Tracking performance longitudinally will help communities better understand which elements of the response system are working well and which elements need improvement. The 2010 American Heart Association Guidelines for CPR and Emergency Cardiovascular Care describe the quality improvement elements of a resuscitation system as 1) systematic evaluation of resuscitation care and outcome, 2) benchmarking with stakeholder feedback, and 3) strategic efforts to address identified deficiencies (8).

CARES data can be used to evaluate new interventions and treatments in OHCA care and can guide targeted training efforts within communities. In 2010, CARES included therapeutic hypothermia as a required data field for both EMS and hospital providers to determine the frequency of this post resuscitation treatment. A pilot AED registry to track device usage and map existing locations of devices at public sites is in the planning stage. CARES records the address of a cardiac arrest event, enabling the use of GIS technology to identify community-level disparities related to bystander CPR and AED usage. As communities work to increase training in bystander CPR, improve awareness of AED availability, and use more effective CPR techniques, CARES data can be analyzed to evaluate the success of these interventions and contribute to improved survival on a local, regional, statewide, or national level.

Starting in 2011, CARES is expanding to statewide participation in Arizona, Hawaii, Minnesota, North Carolina, Pennsylvania, and Washington. Statewide participation allows enrollment of additional communities of different sizes and population densities to be included in the registry. In addition, state-level participation allows better communication and collaboration between state and local EMS providers.

Limitations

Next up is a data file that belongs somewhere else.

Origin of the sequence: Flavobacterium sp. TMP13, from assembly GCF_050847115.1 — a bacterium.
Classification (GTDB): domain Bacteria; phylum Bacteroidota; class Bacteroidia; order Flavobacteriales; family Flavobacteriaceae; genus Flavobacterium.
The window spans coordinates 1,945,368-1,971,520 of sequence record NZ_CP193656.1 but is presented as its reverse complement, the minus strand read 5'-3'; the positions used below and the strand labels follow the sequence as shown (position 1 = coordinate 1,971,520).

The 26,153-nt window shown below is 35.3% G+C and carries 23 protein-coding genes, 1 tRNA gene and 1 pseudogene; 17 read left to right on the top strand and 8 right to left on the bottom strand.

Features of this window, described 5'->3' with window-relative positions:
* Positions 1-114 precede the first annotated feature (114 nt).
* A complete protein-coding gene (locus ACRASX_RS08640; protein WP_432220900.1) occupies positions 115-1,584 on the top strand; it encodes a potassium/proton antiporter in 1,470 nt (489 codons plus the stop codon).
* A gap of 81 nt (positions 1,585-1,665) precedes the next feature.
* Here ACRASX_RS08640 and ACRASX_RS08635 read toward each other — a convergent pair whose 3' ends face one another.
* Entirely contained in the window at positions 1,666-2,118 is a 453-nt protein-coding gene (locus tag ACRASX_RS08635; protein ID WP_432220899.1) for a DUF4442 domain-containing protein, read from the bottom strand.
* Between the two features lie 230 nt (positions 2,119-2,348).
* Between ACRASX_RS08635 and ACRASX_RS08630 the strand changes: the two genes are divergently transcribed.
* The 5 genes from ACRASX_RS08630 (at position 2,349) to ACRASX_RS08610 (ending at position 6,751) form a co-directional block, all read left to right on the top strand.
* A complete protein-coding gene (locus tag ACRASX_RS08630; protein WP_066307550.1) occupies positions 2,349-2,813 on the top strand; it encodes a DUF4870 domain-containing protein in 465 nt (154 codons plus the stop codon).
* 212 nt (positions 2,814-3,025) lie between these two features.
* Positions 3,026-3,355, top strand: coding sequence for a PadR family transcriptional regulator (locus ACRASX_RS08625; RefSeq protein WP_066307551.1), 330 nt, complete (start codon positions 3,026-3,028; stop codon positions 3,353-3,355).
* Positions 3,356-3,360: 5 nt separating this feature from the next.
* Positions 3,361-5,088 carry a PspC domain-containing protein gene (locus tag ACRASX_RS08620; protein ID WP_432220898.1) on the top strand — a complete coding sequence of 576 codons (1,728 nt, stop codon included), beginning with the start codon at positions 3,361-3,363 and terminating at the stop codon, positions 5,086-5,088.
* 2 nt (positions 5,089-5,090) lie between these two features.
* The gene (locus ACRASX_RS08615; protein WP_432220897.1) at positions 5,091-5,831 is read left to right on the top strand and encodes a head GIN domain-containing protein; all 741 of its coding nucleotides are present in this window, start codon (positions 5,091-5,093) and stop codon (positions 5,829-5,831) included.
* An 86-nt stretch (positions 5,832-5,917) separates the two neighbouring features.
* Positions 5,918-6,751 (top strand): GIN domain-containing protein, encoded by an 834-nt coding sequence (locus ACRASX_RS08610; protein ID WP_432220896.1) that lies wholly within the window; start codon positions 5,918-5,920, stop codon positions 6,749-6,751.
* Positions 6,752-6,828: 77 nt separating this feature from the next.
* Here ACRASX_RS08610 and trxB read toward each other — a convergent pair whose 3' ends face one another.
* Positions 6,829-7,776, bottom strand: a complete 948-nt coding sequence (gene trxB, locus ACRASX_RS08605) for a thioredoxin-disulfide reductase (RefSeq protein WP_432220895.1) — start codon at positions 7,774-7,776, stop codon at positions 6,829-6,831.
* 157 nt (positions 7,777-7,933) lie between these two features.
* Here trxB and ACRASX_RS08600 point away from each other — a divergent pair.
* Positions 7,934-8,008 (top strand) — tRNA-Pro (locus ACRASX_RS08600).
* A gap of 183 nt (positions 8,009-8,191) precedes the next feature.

The data presented in this report are subject to at least six limitations. First, although as part of the audit process, participating agencies are asked to confirm that all cardiac arrest cases are included in the CARES registry, some cardiac arrests in a community might be missed, resulting in selection or reporting bias. EMS field providers might fail to return patient care documentation, and records with incorrect or missing name and date of birth information make it difficult for hospitals to locate the patient and provide a hospital outcome. CARES cannot capture OHCA events when 911 or EMS are not notified, resulting in lack of detection of some OHCA events. Second, EMS providers work in high-stress environments and are commonly collecting information after the event. Recall bias among EMS providers, as well as bystanders, might affect the quality of the data. Third, CARES primarily represents larger, urban areas. The majority of communities in CARES have a population of >200,000 persons. This could potentially create a selection bias for denser populations, more infrastructure, greater resources, and more established EMS systems, limiting generalizability of CARES results. Expansion at the state level allows CARES to be more inclusive and include communities of varied size and population densities. Fourth, EMS providers might vary on their interpretation of an event. Participants are asked to classify an arrest as having a cardiac etiology, unless it is known or likely to have been caused by a noncardiac cause. This is a process of exclusion and is based on clinical opinion. The presumption of cardiac etiology could potentially cause misclassification of the event. Fifth, since CARES is designed as a registry system rather than a research database, it does not capture highly detailed information on episodes of OHCA or detailed treatment information. CARES does not measure the rate, depth, or influence of interruptions in chest compressions, which would help to understand better the effectiveness and quality of CPR. Response time by EMS providers and first responders is measured, but aggregate reports are not generated for benchmarking purposes because of concerns regarding variation in how these times are measured. Finally, the data- collection process protects the confidentiality of subjects by de-identifying records once they have been deemed accurate and complete. This prevents researchers from identifying and contacting survivors or the next-of-kin of those who died, which can limit understanding of patient outcomes after hospitalization or the influence of community members' efforts during an OHCA event before the arrival of 911 responders.